Current Federal Reserve Chairman Ben Bernanke has endured some of the most difficult economic times in modern history, having presided over financial disaster and the Great Recession. The 2007-09 recession placed a heavy burden on Bernanke, who has taken a monetary approach toward interest rate targeting.
But as Bernanke's term is set to expire this January, who will be the next to take the reins of the massive ship that is the U.S. economy? There is growing consensus current Fed Vice-Chairwoman Janet Yellen will earn the nomination. A primary worry among investors and politicians is whether a new head of the Fed will be able to successfully withdraw from the current Quantitative Easing policy without incurring too much collateral damage.
The Fed's two primary aims are to keep prices stable and keep unemployment low. The QE policy adopted by Bernanke buys roughly $85 billion in treasury bonds and mortgage assets per month in order to keep interest rates low. In theory, lower interest rates will spur business investment, thereby allowing more hires.
This aggressive monetary policy is ultimately limited insofar as it relies on the banks to do the grunt work of the policy: issuing out loans for businesses to expand. Unfortunately, the demand for these loans is not very strong, and as such, employment has trickled behind other economic indicators like the stock market.
While the Fed's stimulative monetary policy has aided liquidity markets, it has not brought the substantive, tangible effects on the labor market like an improved fiscal policy would.
So, if Yellen does get the nomination, what happens? The answer: Not much. Yellen would likely lead a withdrawal from QE and allow interest rates to go back up once unemployment has fallen to a tolerable level, possibly 6.5%.
While the labor market continues to slug behind expectations, one is left to wonder: Why is there no fiscal policy being implemented, or even considered, to bring the economy closer to its potential output? Why not more job-skills programs? Why not investigate possible apprenticeship programs like the one Germany uses to equip young people with skills they need to gain employment?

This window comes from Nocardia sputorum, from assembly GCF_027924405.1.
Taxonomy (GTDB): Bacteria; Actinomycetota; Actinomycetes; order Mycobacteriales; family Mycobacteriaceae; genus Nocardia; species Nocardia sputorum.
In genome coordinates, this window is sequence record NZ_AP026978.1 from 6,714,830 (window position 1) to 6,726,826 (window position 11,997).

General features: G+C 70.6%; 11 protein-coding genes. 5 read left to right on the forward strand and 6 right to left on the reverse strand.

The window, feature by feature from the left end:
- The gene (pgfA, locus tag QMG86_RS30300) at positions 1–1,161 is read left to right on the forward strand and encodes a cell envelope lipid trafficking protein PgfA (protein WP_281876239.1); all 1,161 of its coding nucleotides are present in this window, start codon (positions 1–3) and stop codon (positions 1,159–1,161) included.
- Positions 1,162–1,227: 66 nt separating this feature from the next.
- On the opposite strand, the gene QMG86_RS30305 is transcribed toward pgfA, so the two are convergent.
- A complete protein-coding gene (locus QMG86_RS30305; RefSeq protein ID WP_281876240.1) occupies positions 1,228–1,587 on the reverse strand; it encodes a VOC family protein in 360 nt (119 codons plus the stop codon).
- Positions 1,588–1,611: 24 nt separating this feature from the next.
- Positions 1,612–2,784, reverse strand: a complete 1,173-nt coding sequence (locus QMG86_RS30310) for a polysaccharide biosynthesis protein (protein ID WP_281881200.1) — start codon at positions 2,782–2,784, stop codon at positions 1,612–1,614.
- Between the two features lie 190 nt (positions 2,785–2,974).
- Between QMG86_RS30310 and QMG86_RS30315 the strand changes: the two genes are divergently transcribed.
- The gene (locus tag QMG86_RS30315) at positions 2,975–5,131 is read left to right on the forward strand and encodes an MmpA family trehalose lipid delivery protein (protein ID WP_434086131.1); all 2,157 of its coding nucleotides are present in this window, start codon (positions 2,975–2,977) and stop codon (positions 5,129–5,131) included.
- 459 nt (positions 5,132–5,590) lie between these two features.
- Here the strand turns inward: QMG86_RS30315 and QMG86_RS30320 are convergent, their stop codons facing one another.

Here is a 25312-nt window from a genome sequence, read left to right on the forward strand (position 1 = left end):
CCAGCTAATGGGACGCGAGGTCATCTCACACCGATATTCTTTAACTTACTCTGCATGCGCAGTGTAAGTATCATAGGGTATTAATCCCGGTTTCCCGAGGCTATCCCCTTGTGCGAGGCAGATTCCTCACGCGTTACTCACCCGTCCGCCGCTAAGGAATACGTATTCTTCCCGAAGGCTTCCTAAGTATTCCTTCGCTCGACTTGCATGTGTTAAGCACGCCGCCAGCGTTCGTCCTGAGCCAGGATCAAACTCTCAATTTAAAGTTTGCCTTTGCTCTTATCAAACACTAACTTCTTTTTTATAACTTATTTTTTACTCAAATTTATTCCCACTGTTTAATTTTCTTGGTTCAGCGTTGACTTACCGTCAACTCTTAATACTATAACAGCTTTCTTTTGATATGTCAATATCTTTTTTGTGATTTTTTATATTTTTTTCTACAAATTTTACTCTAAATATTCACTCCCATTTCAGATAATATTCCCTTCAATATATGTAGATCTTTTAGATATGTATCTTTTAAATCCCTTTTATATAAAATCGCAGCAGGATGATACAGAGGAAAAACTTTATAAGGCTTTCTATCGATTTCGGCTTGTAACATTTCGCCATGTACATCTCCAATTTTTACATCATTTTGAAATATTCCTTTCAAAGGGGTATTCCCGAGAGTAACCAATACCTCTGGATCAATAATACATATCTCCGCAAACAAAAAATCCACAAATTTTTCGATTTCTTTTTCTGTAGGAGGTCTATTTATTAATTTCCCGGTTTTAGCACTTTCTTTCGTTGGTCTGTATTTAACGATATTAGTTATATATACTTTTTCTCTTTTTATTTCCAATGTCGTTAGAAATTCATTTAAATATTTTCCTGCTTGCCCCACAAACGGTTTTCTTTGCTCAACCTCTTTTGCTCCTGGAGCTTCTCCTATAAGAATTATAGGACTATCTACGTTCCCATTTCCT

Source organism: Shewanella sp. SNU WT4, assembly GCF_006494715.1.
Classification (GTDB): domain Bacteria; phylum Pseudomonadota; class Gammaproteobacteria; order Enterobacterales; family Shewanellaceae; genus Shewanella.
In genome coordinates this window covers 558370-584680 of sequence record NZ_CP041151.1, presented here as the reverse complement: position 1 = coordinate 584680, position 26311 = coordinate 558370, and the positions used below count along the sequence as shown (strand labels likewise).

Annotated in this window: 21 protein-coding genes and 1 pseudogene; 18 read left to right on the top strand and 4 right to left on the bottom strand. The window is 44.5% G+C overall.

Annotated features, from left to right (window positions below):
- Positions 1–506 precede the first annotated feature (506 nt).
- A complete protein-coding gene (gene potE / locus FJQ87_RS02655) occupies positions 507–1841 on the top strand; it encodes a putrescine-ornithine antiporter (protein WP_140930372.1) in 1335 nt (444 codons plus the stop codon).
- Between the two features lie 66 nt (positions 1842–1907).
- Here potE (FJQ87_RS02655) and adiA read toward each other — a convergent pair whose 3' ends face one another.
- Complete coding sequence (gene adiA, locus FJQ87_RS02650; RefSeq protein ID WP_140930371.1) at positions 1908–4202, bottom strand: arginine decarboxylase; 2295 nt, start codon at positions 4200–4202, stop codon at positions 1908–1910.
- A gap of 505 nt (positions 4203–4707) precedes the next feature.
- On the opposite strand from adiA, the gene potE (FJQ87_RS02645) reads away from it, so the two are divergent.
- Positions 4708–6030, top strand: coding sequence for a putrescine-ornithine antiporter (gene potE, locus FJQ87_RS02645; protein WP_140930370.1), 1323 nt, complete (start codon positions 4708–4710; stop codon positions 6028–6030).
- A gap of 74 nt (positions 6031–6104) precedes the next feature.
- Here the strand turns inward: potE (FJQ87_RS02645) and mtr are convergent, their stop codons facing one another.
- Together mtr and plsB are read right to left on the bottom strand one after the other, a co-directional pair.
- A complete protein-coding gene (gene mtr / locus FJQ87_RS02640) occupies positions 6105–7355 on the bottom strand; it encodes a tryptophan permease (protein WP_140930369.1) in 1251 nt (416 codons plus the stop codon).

Ultimately, whichever way the Fed goes with its next chairman or chairwoman, the lack of legislative effort to boost a below-potential economy inhibits its overall economic effectiveness.
Why not build more roads, invest in more scientific causes, fund renewable energies, and repair our D+ rated infrastructure? Infrastructure spending is an investment we know will produce larger returns than what it costs. And sooner or later, we'll have to rebuild anyway, so why not do it now when the labor market needs it most?
There are other intriguing options for the Federal Reserve chair position, namely Stanley Fischer, former governor of Israel's central bank. A Fischer appointment could point to a drastic shift in strategy for the Fed: While the current approach is to keep interest rates low, in Israel Fischer pursued aggressive currency devaluation. His policy worked as a buffer against drops in exports due to the global recession.
Isreal's economy did not suffer nearly as much as the U.S.'s as a result of Fischer's policies.
But still, as of now it appears Yellen is the more more popular choice. She would be the first chairwoman of the Federal Reserve, but outside that there is little optimism for the Fed's success as long as fiscal policy is gridlocked by political motives.